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As winter approaches, German municipalities are hurriedly looking for accommodation for refugees. Some tenants living in publicly owned apartments are receiving eviction notices - creating a socially explosive situation.
It takes a number of calls before Bernd Niessen answers his telephone. A few days ago, he told his story to one of the big German tabloids. Since then, television crews and radio and print journalists have been coming in and out of his apartment - an 80-square-meter (860-square-foot) source of much contention in his village of 300 residents.
In August 2014, Bernd and Anita Niessen received an eviction notice from their landlord: the municipality of Mechernich. The letter informed them that they would have to be out of their apartment by May 31, 2015, because the city planned to use it to house refugees. The municipality had only "a limited number of accommodations to offer" and needed "to terminate your lease for the apartment on the basis of our own needs."
The apartment is on the second floor of a former country school in Kallmuth - a tiny hamlet with no stores and no public telephone, a place where everybody knows each other. "The egg man comes around once a week," Niessen says sarcastically. The 60-year-old was born here; his wife, in the neighboring village. One of their four children still lives here as well. They renovated the apartment with their own money and installed a new kitchen. Niessen says that moving out is not an option. He says he'll fight "tooth and nail" to stay. There have already been two hearings on the case at the regional courthouse. Currently the court has a proposal for financial compensation. It stipulates that the Niessens be offered an 8,000-euro ($9,000) relocation fee and be given until the end of the year to move out. "What good is that?" Niessen asks, adding: "Don't worry. I'm not doing that."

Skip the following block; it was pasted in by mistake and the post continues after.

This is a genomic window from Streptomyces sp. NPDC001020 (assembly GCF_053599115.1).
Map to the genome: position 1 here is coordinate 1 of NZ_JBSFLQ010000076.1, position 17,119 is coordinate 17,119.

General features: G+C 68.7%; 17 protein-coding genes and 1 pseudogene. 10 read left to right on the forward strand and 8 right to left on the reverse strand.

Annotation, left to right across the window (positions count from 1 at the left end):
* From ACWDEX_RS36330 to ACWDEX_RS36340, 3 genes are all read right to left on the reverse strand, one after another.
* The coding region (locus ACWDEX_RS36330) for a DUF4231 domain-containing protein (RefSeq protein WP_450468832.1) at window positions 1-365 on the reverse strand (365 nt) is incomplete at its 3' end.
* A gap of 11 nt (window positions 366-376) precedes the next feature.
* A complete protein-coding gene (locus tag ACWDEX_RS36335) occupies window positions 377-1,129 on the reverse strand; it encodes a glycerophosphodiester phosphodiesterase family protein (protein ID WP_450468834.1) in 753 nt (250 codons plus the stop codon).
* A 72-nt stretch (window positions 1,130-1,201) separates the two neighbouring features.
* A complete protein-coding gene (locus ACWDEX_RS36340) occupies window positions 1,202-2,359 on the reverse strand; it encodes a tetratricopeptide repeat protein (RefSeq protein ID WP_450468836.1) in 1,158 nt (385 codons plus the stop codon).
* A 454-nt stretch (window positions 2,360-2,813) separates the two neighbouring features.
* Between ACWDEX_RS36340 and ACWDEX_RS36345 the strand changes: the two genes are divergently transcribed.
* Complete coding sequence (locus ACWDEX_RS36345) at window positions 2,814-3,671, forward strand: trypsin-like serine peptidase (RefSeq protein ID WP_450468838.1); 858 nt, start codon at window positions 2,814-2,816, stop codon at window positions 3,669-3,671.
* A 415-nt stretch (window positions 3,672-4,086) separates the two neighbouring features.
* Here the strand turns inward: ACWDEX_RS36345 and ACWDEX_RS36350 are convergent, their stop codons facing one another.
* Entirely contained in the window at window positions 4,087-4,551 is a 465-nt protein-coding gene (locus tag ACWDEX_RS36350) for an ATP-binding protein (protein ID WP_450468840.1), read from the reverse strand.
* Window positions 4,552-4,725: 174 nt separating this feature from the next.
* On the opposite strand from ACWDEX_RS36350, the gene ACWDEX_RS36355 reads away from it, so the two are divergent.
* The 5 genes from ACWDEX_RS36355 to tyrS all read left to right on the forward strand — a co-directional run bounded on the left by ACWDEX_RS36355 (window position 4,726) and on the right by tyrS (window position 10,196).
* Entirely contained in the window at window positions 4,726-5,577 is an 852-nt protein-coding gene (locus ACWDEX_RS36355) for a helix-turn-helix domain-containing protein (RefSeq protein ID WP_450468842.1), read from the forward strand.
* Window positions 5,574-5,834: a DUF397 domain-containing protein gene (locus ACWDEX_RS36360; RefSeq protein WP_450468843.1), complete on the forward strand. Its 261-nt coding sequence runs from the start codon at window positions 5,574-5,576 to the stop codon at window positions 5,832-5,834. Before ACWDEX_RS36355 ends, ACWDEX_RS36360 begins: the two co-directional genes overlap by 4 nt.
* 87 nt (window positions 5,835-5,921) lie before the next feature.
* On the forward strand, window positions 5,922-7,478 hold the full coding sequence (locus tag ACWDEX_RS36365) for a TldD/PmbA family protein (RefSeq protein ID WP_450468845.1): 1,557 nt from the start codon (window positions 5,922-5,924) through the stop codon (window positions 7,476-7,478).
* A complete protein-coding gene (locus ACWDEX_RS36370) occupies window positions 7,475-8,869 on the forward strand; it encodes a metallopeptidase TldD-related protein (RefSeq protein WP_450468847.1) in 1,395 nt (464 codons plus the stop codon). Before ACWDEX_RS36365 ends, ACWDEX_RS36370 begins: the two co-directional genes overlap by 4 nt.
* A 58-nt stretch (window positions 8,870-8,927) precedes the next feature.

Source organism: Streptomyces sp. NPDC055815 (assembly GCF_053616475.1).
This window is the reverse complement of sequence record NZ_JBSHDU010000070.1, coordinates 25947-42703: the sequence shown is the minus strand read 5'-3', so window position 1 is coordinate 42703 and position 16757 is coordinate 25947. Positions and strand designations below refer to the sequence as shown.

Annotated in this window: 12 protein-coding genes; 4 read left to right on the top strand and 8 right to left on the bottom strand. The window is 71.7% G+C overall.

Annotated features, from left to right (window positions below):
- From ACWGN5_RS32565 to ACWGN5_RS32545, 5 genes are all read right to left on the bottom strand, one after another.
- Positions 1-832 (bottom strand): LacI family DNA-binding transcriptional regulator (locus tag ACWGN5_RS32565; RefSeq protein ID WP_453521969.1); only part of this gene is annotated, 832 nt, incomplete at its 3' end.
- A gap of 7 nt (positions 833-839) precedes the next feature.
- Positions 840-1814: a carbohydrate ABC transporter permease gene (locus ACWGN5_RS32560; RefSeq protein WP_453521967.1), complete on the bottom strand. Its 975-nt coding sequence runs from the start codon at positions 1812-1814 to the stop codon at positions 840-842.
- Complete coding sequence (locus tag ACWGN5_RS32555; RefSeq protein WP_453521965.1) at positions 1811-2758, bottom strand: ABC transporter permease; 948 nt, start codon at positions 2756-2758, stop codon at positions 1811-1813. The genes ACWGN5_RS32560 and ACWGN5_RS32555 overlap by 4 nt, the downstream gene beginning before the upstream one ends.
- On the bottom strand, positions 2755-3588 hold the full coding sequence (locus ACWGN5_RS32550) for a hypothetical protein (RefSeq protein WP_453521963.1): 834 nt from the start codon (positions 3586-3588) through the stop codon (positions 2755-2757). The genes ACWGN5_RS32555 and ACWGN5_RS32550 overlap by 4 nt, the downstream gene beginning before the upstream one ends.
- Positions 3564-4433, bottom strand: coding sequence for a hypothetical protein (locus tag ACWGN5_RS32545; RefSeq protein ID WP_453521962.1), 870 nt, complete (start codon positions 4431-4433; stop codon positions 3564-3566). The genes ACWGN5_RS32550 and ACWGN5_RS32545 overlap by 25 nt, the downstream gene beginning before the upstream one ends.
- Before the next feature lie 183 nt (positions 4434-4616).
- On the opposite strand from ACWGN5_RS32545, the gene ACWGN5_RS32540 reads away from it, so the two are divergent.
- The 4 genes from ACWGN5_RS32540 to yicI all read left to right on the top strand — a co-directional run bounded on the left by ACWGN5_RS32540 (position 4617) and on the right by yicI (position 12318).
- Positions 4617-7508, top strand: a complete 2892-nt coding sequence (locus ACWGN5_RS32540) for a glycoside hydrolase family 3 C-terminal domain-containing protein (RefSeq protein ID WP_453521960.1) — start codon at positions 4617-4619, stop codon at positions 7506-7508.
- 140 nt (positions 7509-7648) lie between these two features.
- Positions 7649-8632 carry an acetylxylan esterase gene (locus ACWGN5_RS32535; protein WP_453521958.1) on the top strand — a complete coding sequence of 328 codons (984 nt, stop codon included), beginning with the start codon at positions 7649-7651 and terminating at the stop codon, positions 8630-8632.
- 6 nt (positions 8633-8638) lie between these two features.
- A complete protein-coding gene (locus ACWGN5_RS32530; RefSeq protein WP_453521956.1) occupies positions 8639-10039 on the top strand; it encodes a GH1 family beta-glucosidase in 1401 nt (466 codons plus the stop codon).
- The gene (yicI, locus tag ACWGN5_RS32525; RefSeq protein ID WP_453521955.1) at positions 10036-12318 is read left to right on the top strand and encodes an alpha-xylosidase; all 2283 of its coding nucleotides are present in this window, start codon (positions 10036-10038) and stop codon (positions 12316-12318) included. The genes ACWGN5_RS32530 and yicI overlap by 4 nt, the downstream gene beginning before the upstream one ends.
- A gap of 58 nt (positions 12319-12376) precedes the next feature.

Winter is coming
Thousands of refugees from Syria, Iraq, Afghanistan and other countries have to be settled into winterized housing before the weather worsens. They cannot remain in the hastily constructed tent camps in which they are now housed, but most municipalities don't have enough adequate publicly owned space.
Mechernich, for example, has a total of 27,000 residents distributed across 44 towns and villages. Right now, Mechernich is hosting 380 refugees, Deputy Mayor Thomas Hambach says. He expects that number to exceed 500 by the end of the year. "We just have very little space, and we want to use the space that we do have to fulfill our obligations," he says.
Other mayors, too, say that the decision to offer currently occupied municipally owned apartments to refugees is not one that they take lightly. Tenants are receiving eviction notices in a number of cities and villages throughout the country. Most of these cases are still in the courts.
Anti-migrant groups have used the evictions to make their points about the dangers that foreigners - and political decision-makers - pose to Germans.
Municipalities are invoking "own need," the most commonly used basis for evictions in Germany. But that is a very specific type of justification that usually permits landlords to evict tenants so that they can move into the properties themselves. The claim only allows the owner to terminate a lease with a tenant in exceptional cases, says Thomas Hänsel, a tenancy lawyer who is representing the Niessens. As a municipality rather than a human being, Hänsel says, Mechernich's needs are more in line with those of a corporation, which cannot physically move into the property.
The Niessens could still come up with the short end of the stick if the court is satisfied that the legal requirement that municipalities accommodate refugees constitutes "need." The powers of the state are very broad. Bernd Niessen has already promised to take his case to the European Court of Justice. He is also fairly convinced that there is a plot against him led by the mayor. He says he received the eviction notice after pointing out several deficiencies in the apartment. Hänsel is less convinced of that: "One can only speculate whether that has anything to do with it."
Mechernich now has two weeks to respond to the compensation proposal put forth by the court. If the municipality is able to come to an agreement with the Niessens, then 10 refugees would move into the apartment, which is near the village kindergarten. Authorities said they wanted to assure the best possible integration conditions for the new arrivals.
Out here there are just trees, Bend Niessen says, trees and fields and farms. "They are nuts," he says. He means the municipality; he doesn't have anything against the people who are coming from so far away - quite the opposite. He says his son has a construction company: "We hope that one day some of the refugees will work for us."